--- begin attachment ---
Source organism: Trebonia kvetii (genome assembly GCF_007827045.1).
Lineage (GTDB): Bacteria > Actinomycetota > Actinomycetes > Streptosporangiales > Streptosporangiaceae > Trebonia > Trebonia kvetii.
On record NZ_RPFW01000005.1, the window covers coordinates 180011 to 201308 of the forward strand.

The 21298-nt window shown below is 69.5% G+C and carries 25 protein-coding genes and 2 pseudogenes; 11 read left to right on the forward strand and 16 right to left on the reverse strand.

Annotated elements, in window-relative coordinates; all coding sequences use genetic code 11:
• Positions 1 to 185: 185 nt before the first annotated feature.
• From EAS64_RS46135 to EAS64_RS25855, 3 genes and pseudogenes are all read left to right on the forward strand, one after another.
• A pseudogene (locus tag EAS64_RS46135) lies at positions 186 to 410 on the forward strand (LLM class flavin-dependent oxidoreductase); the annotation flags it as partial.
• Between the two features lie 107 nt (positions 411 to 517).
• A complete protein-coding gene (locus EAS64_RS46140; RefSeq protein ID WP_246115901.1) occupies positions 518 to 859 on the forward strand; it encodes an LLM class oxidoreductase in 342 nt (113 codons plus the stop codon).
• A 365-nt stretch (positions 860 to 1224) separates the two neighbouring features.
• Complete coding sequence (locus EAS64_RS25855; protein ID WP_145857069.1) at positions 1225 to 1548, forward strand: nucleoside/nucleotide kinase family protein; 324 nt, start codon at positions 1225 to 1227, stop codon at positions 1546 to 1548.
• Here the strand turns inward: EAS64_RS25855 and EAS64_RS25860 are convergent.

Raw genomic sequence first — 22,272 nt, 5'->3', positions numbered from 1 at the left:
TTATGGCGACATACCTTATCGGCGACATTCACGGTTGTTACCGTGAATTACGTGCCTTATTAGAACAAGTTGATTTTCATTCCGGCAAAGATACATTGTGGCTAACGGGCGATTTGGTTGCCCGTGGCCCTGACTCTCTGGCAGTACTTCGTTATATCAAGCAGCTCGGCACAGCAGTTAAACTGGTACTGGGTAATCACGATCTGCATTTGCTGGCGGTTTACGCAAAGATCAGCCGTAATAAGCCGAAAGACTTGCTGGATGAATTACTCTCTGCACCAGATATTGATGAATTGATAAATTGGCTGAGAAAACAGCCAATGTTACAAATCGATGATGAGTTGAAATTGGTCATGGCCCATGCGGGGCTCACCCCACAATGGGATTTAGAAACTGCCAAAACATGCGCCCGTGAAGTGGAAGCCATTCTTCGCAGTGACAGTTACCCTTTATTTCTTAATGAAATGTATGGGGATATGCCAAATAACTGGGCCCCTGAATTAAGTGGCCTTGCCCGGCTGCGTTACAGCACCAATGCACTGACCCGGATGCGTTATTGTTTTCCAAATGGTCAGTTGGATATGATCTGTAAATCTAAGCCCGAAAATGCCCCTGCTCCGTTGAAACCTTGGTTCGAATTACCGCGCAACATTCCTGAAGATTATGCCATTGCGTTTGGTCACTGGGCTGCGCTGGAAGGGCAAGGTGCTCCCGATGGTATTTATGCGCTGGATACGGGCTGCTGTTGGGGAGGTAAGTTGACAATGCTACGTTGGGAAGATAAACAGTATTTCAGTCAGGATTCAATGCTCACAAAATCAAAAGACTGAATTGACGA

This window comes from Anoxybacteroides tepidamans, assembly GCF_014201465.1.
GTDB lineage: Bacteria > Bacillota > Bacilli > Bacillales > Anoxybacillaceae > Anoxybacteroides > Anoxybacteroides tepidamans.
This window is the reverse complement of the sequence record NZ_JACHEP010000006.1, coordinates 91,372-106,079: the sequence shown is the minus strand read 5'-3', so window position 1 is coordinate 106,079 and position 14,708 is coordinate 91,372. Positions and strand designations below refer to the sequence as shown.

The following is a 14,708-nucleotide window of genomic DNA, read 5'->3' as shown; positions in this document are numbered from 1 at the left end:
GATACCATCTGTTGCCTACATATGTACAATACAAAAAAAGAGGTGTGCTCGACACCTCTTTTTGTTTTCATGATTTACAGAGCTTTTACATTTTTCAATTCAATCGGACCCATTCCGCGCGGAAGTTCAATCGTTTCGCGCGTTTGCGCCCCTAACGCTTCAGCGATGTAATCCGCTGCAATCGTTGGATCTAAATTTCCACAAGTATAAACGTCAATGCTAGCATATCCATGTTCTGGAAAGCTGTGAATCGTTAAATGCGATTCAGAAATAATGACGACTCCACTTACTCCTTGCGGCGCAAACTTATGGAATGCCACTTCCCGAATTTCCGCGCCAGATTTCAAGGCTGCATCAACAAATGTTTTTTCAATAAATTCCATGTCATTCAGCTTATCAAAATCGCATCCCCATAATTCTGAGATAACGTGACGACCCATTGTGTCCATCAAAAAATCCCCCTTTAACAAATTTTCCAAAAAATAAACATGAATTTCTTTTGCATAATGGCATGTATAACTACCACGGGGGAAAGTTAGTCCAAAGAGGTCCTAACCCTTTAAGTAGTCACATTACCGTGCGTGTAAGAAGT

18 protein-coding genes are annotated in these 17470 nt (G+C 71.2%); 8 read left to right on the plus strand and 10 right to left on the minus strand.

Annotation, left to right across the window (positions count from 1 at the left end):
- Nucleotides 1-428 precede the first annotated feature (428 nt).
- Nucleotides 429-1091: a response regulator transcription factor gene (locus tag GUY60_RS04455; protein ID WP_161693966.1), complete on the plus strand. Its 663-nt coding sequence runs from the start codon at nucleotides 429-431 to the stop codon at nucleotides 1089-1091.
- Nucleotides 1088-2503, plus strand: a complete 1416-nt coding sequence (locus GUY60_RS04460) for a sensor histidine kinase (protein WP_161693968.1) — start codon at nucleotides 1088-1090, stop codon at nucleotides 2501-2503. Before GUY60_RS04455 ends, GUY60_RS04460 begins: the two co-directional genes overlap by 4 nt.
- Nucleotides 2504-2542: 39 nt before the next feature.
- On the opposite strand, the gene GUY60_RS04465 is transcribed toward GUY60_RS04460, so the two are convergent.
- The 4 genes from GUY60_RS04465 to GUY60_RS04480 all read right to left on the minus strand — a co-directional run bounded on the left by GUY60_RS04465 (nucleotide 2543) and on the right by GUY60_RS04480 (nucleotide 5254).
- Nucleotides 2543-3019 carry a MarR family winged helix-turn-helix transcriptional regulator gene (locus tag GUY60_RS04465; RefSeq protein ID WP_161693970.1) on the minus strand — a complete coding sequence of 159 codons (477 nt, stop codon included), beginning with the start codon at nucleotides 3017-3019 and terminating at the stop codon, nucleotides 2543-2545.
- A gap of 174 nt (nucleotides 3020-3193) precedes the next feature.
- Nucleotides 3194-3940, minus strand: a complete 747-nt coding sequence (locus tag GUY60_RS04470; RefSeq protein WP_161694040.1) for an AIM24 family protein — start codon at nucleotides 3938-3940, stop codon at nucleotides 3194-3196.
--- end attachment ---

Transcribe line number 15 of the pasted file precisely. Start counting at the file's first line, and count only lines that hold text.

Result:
TTATGGCGACATACCTTATCGGCGACATTCACGGTTGTTACCGTGAATTACGTGCCTTATTAGAACAAGTTGATTTTCATTCCGGCAAAGATACATTGTGGCTAACGGGCGATTTGGTTGCCCGTGGCCCTGACTCTCTGGCAGTACTTCGTTATATCAAGCAGCTCGGCACAGCAGTTAAACTGGTACTGGGTAATCACGATCTGCATTTGCTGGCGGTTTACGCAAAGATCAGCCGTAATAAGCCGAAAGACTTGCTGGATGAATTACTCTCTGCACCAGATATTGATGAATTGATAAATTGGCTGAGAAAACAGCCAATGTTACAAATCGATGATGAGTTGAAATTGGTCATGGCCCATGCGGGGCTCACCCCACAATGGGATTTAGAAACTGCCAAAACATGCGCCCGTGAAGTGGAAGCCATTCTTCGCAGTGACAGTTACCCTTTATTTCTTAATGAAATGTATGGGGATATGCCAAATAACTGGGCCCCTGAATTAAGTGGCCTTGCCCGGCTGCGTTACAGCACCAATGCACTGACCCGGATGCGTTATTGTTTTCCAAATGGTCAGTTGGATATGATCTGTAAATCTAAGCCCGAAAATGCCCCTGCTCCGTTGAAACCTTGGTTCGAATTACCGCGCAACATTCCTGAAGATTATGCCATTGCGTTTGGTCACTGGGCTGCGCTGGAAGGGCAAGGTGCTCCCGATGGTATTTATGCGCTGGATACGGGCTGCTGTTGGGGAGGTAAGTTGACAATGCTACGTTGGGAAGATAAACAGTATTTCAGTCAGGATTCAATGCTCACAAAATCAAAAGACTGAATTGACGA